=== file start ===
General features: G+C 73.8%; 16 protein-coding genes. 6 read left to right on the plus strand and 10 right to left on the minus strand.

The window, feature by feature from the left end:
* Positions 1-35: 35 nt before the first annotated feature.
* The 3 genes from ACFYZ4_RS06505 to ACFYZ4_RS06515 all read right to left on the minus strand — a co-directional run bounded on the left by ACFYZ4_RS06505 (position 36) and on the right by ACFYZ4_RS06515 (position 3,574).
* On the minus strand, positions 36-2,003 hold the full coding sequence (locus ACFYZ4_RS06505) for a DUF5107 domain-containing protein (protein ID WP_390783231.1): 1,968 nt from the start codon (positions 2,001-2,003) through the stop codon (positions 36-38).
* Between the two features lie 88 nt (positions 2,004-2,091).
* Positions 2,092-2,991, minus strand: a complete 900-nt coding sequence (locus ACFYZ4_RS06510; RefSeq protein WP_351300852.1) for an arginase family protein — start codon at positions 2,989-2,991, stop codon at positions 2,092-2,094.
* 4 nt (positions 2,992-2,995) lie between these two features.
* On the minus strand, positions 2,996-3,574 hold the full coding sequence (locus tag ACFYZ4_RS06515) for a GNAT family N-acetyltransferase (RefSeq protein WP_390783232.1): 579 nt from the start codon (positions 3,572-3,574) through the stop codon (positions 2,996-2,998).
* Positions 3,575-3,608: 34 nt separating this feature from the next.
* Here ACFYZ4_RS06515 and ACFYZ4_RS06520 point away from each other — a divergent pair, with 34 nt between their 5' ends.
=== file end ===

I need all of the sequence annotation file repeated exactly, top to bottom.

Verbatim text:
General features: G+C 73.8%; 16 protein-coding genes. 6 read left to right on the plus strand and 10 right to left on the minus strand.

The window, feature by feature from the left end:
* Positions 1-35: 35 nt before the first annotated feature.
* The 3 genes from ACFYZ4_RS06505 to ACFYZ4_RS06515 all read right to left on the minus strand — a co-directional run bounded on the left by ACFYZ4_RS06505 (position 36) and on the right by ACFYZ4_RS06515 (position 3,574).
* On the minus strand, positions 36-2,003 hold the full coding sequence (locus ACFYZ4_RS06505) for a DUF5107 domain-containing protein (protein ID WP_390783231.1): 1,968 nt from the start codon (positions 2,001-2,003) through the stop codon (positions 36-38).
* Between the two features lie 88 nt (positions 2,004-2,091).
* Positions 2,092-2,991, minus strand: a complete 900-nt coding sequence (locus ACFYZ4_RS06510; RefSeq protein WP_351300852.1) for an arginase family protein — start codon at positions 2,989-2,991, stop codon at positions 2,092-2,094.
* 4 nt (positions 2,992-2,995) lie between these two features.
* On the minus strand, positions 2,996-3,574 hold the full coding sequence (locus tag ACFYZ4_RS06515) for a GNAT family N-acetyltransferase (RefSeq protein WP_390783232.1): 579 nt from the start codon (positions 3,572-3,574) through the stop codon (positions 2,996-2,998).
* Positions 3,575-3,608: 34 nt separating this feature from the next.
* Here ACFYZ4_RS06515 and ACFYZ4_RS06520 point away from each other — a divergent pair, with 34 nt between their 5' ends.